|LESLIE: And I’m Leslie Segrete.
|TOM: And we are thrilled to be with you on this beautiful spring day to help you tackle the projects that you want to get done around your house wherever you live, house, apartment, co-op, condo. You’re right. We don’t care if you’ve got a place you call home and you want to decorate, you want to improve it, you want to make it more functional, more comfortable, more efficient, more fun. You are in the right place because that’s what we do. And we love to talk with you about your projects. But your job, your first job on that to do list is to call us. You can do that by calling 1-888-MONEY-PIT. That’s 888-666-3974. Or better yet, just go to Money Pit icon slash ask and click the blue microphone button. Coming up on today’s show, if you’d love to have a backyard pool but can’t afford it, you don’t have time to care for it. Or are you just short of backyard space? I’ve got two words for you. Spool pool. We’re going to share tips on how you can combine the benefits of a pool and a spa in one very refreshing backyard feature.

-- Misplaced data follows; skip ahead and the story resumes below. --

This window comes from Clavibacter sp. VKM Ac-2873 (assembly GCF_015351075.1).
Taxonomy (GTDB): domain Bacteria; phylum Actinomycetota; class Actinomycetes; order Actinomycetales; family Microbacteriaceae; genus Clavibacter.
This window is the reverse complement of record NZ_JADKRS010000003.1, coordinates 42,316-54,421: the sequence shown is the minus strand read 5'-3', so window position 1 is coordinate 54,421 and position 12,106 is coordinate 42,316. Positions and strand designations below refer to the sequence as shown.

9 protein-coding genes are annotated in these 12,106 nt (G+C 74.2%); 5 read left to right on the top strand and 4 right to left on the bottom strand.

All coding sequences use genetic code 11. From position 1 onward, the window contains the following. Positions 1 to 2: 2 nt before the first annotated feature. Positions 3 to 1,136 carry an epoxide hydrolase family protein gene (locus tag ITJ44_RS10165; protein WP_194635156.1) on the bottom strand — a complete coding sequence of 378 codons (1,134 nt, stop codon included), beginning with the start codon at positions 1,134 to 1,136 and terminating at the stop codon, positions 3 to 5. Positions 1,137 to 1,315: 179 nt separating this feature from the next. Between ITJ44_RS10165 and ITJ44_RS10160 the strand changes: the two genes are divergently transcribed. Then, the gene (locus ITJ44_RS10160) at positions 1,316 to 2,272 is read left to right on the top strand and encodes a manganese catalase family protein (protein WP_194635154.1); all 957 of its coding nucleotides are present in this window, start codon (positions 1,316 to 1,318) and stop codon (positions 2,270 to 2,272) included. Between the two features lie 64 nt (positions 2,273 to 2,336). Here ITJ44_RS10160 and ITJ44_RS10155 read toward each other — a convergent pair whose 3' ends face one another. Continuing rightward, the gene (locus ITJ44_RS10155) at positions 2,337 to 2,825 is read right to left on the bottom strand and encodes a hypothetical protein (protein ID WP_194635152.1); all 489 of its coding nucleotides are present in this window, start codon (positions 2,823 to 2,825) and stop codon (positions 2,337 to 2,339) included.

|LESLIE: And spring may have sent a lot of rain your way, but if you’ve got a rainwater collection system at your house and you can use those downpours to keep your lawn and garden happily hydrated well into the summer’s dry spells. We’re going to show you how.
|TOM: Plus, you guys thinking about buying new windows this spring? Well, one factor that has a big impact on cost is the number of panes those windows have. We’re going to have you double pane windows versus single pane versus triple pane to see which makes the most sense for your house.
|LESLIE: And we hear many people would love to help you create your best home ever. If you’ve got a project or two in mind, but you don’t know where to start. Well, let us help you to create that best home and finish all of those amazing projects. So whether you want a home, Reno, a condo, project, an apartment, whatever it is you’re working on, wherever you live, we are standing by to lend a hand.
|TOM: So help yourself first and reach out to us. Go to money, BET.com slash asked and click the blue microphone button. Let’s get started. Leslie, who’s first.
|LESLIE: Heading out to Anchorage, Alaska. We’ve got David on the line who’s looking to do a tiling project.